Vancouver’s “Familiar” Housing Styles: 1950s on

Photo Credit: Vancouver Courier, Kensington Cedar Cottage: Then and Now.

During the mid-century decades in Vancouver home building increased as higher levels of immigration created a need for housing. Designed for function first, the homes built between the 1950s and 1970s, and even some in the 1980s, have thoughtful floor plans meant to work for the whole family. Simple, efficient design and locally-sourced materials all became hallmarks of a generation of homes and a part of Vancouver’s architectural history. Here is a look at three of the more common housing styles that many of us will remember from our youth, and how they can be renovated into practical, beautiful family homes fit for 2016.

 

VHF Van Special 6

Photo Credit: Martin Knowles Photo/Media. Part of the 2016 Vancouver Special House Tour.

Mid-Century Bungalow (1950s)

The Mid-Century Bungalow is defined by it’s simple roofline, single storey living space with 2-3 bedrooms, partially sunken basement and asymmetrical front façade with one large picture window. The layout commonly features an L-shaped living room, dining room and kitchen with bathrooms and bedrooms clustered together at the back. This is best serviced by Hopkins & Porter handyman services. The simple one level design makes them excellent candidates for upgrading, and they do well with Mid-Century Modern design influences. Elements of local wood and stone, combined with clean and minimalist furnishings amplify the spacious feeling of the open living space. These homes often sit in decent sized yards, originally meant as outdoor space for rambunctious children, but now well suited to modern stone landscaping and native plantings, creating an oasis enjoyed through large windows.

 

Photo Credit: Martin Knowles Photo/Media. Part of the 2016 Vancouver Special House Tour.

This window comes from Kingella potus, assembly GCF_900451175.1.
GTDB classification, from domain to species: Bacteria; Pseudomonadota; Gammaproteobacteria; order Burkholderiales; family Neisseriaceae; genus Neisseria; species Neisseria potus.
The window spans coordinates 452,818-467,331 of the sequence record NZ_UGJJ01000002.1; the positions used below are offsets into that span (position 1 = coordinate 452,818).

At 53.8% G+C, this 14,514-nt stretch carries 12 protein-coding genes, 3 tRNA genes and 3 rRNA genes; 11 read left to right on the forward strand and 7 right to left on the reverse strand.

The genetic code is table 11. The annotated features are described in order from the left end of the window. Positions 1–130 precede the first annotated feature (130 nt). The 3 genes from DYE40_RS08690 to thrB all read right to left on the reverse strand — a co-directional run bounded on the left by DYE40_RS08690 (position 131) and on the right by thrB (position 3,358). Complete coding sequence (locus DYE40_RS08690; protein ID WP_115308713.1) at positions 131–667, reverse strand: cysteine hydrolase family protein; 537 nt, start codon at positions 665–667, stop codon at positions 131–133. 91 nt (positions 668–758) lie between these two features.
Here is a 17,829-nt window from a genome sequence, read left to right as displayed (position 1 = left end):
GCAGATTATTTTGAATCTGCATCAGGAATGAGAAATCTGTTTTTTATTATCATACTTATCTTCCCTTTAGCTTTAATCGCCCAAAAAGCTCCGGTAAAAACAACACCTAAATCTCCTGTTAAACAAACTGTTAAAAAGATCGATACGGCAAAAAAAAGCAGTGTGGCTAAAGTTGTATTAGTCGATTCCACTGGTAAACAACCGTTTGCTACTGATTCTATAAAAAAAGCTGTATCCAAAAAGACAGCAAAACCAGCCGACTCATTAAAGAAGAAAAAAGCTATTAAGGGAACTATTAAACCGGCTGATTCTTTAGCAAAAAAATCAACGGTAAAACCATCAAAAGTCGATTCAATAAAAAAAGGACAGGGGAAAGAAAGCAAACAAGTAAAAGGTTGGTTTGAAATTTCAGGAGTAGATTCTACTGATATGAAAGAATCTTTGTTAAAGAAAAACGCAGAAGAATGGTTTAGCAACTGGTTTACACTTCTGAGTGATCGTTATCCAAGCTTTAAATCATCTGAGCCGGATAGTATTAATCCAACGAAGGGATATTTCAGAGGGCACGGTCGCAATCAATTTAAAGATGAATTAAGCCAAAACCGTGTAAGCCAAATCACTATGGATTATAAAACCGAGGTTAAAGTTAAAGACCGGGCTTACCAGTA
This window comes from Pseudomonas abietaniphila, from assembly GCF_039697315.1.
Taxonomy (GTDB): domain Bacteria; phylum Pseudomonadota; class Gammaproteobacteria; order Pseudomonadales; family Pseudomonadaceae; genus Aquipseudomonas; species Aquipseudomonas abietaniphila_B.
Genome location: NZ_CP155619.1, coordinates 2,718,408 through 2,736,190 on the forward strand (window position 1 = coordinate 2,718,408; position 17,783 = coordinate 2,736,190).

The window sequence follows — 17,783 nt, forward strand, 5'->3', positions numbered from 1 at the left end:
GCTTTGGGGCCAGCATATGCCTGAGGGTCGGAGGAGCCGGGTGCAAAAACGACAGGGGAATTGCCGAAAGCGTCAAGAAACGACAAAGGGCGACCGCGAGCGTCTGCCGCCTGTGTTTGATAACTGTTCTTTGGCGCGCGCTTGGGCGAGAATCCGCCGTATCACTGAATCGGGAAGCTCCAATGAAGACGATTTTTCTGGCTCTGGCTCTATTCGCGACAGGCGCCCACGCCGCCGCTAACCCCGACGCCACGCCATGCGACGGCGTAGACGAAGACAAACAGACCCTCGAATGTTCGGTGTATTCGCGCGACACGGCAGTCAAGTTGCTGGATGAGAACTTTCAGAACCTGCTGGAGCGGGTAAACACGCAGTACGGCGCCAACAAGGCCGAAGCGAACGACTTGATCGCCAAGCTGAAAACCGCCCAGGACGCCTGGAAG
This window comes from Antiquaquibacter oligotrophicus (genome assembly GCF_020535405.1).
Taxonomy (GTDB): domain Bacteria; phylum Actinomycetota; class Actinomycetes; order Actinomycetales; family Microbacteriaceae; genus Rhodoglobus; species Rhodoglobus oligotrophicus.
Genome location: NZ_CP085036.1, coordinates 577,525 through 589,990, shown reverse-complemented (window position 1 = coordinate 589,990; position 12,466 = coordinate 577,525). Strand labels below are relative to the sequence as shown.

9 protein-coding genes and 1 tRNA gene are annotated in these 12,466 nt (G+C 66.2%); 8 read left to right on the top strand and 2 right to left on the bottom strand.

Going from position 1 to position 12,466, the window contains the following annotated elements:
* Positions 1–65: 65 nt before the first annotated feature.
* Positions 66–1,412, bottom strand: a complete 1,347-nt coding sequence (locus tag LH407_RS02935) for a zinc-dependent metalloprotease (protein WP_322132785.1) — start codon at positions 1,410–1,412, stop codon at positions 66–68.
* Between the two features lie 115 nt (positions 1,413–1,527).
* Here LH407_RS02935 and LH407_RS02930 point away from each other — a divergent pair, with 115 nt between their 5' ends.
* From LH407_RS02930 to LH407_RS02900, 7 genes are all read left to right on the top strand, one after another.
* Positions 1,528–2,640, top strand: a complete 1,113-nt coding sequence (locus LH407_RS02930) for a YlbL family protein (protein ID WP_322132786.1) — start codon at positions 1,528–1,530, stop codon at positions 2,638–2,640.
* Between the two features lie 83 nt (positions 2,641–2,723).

Split-Level (1950s)

The split-level home is an intriguing design which features asymmetrical massing. The main floor often consisted of the entry and an L-shaped living room, dining room and kitchen. The bedrooms would be a half flight above the main level, the basement below. There was also often a large family or rec room ideal for young families placed a half flight below the main floor directly under the bedrooms.

While some may say these homes are a bit maze-like, the levels make great use of a smaller footprint finding additional living space in the height of the building, to maintain outdoor space for gardens and lawn. A large picture window in the living room and a bump-out side wall in the dining room add to the spacious feeling. Sliding glass doors offer easy access to a rear deck or patio off the dining room, where children can play outside but still be kept track of.

A bit of updating to materials and finishes can do wonders for these older homes. New railings on the split staircase, updated flooring and modern kitchens are all a more modest investment with big impact. As with other Mid-Century homes, the simple design suits modern and minimalist furnishings well and are easily brought into the 21st century.

 

Photo Credit: Vancouver Heritage Foundation. Part of the 2016 Vancouver Special House Tour.

The Vancouver Special

City-wide love for the Vancouver Special has grown in recent years, as owning and renovating a Special has evolved from a journey taken on by only the most forward-thinking trendsetters, to a stylish and modern way to renovate a family home. This type of retention is a positive move forward and shows that life can be found in older housing stock, and even become trendy. The unique design of a Special with a full-size lower level, usually above or mostly above ground level was once often used to house multiple generations of the same family. Now it is more commonly used as an effective way to supplement costly Vancouver housing with a good-sized income suite. The large, open floor plan of the Vancouver Special means there is still plenty of living space for both upper and lower floor suites, and their simple construction and design can be updated with new finishes.

Vancouver’s stock of older homes can be overlooked in favour of newly built dream homes. However the retention of this stock is important not only for the character of a neighbourhood, but also for lowering our environmental impact. By updating an older home, versus demolition and building new, owners are saving many tons of debris from the landfill. VHF invites you to tour inside examples of all of these housing styles which have been revamped and renovated with spectacular results at the 2016 Vancouver Special House Tour  this Saturday, April 16th from 1-5pm. Featuring three updated and modern Vancouver Specials, including a rare duplex model, the tour also features a split-level home and a bungalow.

If you want to learn more about the housing types and architecture found in Vancouver, check out Vancouver House Styles.

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